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Tuesday, January 1, 2013

I Spoke Too Soon

I thought my year list was all wrapped up, but I was wrong! I went out on a couple of birding excursions to enjoy the end of December sunshine, and turned up an unexpected surprise of a Harris' sparrow (222) on Sauvie Island on the 29th. THAT turned out to be where my year list halted for 2012 - the numbers in the last post have been updated accordingly. 

On Saturday we headed to Sauvie Island, where the first major attraction wasn't avian but mammalian, and not wild but domestic:

These cows were quite interested in us, and quite photogenic:

We looked high and low for a merlin, a big miss on the year list for both me and my dad. We did see probably a dozen American kestrels, and at least as many red-tailed hawks:

We stopped at the Reeder Road observation platform where there were great numbers and variety of waterfowl. Some highlights included a canvasback, a redhead, and two female ruddy ducks, as well as most of the other unexpected duck species. Again I crossed my fingers in hopes the same birds would be present on New Year's Day.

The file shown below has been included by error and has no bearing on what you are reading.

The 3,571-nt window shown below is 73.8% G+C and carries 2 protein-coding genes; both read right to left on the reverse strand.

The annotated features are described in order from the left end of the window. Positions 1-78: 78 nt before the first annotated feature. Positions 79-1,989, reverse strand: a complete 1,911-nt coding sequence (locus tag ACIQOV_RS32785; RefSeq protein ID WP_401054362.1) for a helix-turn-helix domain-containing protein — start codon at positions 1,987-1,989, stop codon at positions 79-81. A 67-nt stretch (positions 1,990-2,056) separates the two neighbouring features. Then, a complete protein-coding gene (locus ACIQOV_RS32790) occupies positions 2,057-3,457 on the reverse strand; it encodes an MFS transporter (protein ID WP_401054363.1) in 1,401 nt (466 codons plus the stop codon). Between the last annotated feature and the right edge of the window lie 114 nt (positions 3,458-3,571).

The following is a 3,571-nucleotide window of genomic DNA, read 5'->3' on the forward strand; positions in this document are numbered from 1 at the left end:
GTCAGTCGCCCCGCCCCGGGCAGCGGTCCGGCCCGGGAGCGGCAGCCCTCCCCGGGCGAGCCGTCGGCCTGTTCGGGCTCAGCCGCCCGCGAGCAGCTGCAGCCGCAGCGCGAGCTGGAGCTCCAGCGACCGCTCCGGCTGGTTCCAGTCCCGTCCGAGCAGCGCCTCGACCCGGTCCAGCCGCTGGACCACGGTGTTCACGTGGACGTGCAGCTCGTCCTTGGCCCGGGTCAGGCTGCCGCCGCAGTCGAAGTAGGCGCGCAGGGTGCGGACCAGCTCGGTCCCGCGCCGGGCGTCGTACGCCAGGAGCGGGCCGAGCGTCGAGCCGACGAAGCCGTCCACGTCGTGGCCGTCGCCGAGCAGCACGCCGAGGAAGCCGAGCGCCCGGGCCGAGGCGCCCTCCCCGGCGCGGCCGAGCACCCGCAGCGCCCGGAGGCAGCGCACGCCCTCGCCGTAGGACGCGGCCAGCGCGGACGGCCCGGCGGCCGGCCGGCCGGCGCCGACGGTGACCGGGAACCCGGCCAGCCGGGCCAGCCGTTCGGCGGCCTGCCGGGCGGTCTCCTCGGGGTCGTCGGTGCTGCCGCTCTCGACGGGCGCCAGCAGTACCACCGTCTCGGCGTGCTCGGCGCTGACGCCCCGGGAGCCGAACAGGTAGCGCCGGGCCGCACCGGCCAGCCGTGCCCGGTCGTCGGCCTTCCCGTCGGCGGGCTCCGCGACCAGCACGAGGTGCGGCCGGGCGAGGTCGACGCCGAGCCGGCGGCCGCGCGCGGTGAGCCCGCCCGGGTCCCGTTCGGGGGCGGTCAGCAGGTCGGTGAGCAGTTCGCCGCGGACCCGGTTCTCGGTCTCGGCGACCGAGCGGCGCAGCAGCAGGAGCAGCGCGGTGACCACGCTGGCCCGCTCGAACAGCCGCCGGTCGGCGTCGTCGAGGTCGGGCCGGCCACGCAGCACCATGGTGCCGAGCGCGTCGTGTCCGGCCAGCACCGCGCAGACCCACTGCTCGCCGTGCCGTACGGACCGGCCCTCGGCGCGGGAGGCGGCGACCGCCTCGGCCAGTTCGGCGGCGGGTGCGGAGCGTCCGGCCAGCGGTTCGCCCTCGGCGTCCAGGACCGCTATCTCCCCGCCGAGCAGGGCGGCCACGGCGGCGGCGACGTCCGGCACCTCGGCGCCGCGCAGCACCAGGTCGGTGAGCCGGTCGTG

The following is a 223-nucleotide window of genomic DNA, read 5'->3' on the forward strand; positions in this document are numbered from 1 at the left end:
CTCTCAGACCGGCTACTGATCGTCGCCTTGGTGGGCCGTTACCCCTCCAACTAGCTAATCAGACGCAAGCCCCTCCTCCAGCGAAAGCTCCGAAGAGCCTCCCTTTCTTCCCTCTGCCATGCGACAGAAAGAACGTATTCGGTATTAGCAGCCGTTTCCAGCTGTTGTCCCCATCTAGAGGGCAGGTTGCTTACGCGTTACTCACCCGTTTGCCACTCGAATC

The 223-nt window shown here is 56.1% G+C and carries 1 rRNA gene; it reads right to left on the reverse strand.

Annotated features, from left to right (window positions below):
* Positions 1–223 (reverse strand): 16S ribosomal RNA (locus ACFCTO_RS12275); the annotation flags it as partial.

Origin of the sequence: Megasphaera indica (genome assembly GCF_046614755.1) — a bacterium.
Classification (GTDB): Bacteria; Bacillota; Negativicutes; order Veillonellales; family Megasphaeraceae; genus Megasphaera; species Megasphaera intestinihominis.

Next stop was Rentenaar Road, where the Harris' sparrow had been reported. As I mentioned, we found the Harris', and an amazing six other sparrow species: song, white-crowned, golden-crowned, fox, Lincoln's, and savannah. We later heard some other birders also found a swamp sparrow and a clay-colored sparrow. At the end of the road we also saw a huge flock of snow geese. One other notable sighting on Sauvie Island was the amazing number of sandhill cranes - 300 is probably a conservative estimate of what we saw.

On Sunday morning "the mountains were out" as they say during a clear day in the Portland area. From Scappoose Bottoms we could see Mt. Hood, Mt. Adams, and Mt. Saint Helens. Here's a couple views of Saint Helens - the first one with a great egret and the second one with an American coot:

Along the Crown-Zellerbach trail, we scouted out some great birds that I hoped would be around on January 1, including the Virginia rail, red-breasted sapsucker, and yellow-rumped warbler.

Later that day I got to visit the neighbor's chickens, where this handsome fellow wouldn't qualify for a year list but was still fun to see and photograph:

That recaps the last birding of 2012, so next post will be about kicking off the year list for 2013, which I did today. We didn't have a white Christmas here in Columbia County, Oregon, but snow slowly fell for much of New Year's Eve, so we welcomed in the new year in wintery style. Photos of that in the next post too!

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